Another common problem is a steering wheel that comes out not quite centred. Not every driver pays much attention to that, but getting the steering wheel straight is a goal of wheel alignment. Often, there is a little looseness built into the steering mechanism—whether by design or from minor wear, which makes this goal difficult.
In other cases, the alignment machine may be blamed. Alignment machines perform measurements to a standard level of accuracy and well within the margin of error provided for in the manufacturer’s specifications. But on a modern vehicle with very precise steering, this might not be exact enough to centre the steering wheel perfectly.
Most alignment mechanics are used to the challenges there, and this is probably one of the most common and familiar issues. It is also usually easily corrected; it is commonly done at no charge and without fuss if a customer returns with a complaint.
Other Factors influencing the cost of wheel alignment
There is a tendency in the industry to move toward a single price point for a vehicle alignment, such as a one-year warranty alignment for a basic price. Every single alignment is different, and whether a vehicle needs one simple adjustment or numerous adjustments, it’s not possible to know until the vehicle has been driven and measured. About half of the work is driving and measuring, which is done about the same for every vehicle, and then it comes down to what needs to be adjusted and what can be adjusted.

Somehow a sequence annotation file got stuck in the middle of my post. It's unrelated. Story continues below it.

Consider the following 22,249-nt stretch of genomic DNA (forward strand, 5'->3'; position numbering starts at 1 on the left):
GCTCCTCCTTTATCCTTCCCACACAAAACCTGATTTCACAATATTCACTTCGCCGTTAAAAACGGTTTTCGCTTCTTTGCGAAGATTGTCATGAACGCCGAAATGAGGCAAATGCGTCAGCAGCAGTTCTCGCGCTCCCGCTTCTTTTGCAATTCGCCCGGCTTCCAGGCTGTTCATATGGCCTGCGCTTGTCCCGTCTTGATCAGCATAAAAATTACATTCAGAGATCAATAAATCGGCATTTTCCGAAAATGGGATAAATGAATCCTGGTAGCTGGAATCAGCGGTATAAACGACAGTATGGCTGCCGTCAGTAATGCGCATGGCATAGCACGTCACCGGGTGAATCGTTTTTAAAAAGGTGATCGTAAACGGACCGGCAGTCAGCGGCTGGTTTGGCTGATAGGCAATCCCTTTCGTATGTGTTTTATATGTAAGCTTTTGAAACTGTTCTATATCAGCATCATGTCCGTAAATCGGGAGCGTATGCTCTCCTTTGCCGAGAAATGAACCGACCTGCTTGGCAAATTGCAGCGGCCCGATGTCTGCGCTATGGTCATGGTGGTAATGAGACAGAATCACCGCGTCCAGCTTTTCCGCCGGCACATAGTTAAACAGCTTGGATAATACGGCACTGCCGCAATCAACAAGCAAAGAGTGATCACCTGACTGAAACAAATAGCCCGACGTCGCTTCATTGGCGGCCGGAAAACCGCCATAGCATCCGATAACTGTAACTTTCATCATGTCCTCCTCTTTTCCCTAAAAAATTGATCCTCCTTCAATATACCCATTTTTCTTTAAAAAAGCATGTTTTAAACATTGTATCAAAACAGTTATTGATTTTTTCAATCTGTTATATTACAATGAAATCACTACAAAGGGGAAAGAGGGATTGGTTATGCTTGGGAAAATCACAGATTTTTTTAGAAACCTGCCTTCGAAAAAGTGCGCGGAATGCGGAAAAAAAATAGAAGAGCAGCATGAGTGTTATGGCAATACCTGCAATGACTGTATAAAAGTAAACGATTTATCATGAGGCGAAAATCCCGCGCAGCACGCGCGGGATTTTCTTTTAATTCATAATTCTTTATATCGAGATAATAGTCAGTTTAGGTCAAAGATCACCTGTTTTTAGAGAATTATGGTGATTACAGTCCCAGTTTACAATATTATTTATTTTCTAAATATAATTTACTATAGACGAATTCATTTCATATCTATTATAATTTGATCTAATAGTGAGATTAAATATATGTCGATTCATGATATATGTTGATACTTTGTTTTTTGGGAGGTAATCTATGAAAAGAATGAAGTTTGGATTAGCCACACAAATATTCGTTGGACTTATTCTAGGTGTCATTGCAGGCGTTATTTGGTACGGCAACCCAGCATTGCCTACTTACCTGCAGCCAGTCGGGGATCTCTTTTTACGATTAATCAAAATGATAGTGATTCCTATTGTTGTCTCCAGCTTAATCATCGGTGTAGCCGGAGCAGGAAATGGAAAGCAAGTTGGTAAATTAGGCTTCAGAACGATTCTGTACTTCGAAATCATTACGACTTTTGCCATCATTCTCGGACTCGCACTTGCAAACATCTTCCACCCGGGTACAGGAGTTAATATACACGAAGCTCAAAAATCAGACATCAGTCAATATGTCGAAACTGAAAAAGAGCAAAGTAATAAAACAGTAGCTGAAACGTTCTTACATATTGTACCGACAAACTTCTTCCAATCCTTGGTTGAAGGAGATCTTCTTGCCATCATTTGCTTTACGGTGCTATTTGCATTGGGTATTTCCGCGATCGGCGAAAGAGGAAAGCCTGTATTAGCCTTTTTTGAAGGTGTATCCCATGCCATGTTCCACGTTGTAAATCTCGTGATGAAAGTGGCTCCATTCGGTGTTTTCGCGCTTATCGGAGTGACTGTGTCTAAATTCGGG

While different vehicles have different kinds of adjustments available, for the most part, every alignment takes, on average, about the same amount of time. A single price point averages out the different levels of effort involved in all varieties of alignments and removes a level of uncertainty and complication from the service.
The answer is – nobody knows until the vehicle’s angles are measured. Some have adjustments just on one axle, some have adjustments on both, most modern alignment machines measure all four wheels anyway. Having the alignment checked is the first step.
Yes. A wheel alignment issue can affect the vehicle’s mileage and cause excess tire wear, which can both be expensive problems over time. It can also impact handling and make a vehicle harder to control on the road.
It’s possible. Most vehicles are well-designed to deal with potholes, but too long on rough roads can cause suspension parts to wear, become shifted or damaged, and lead to alignment problems.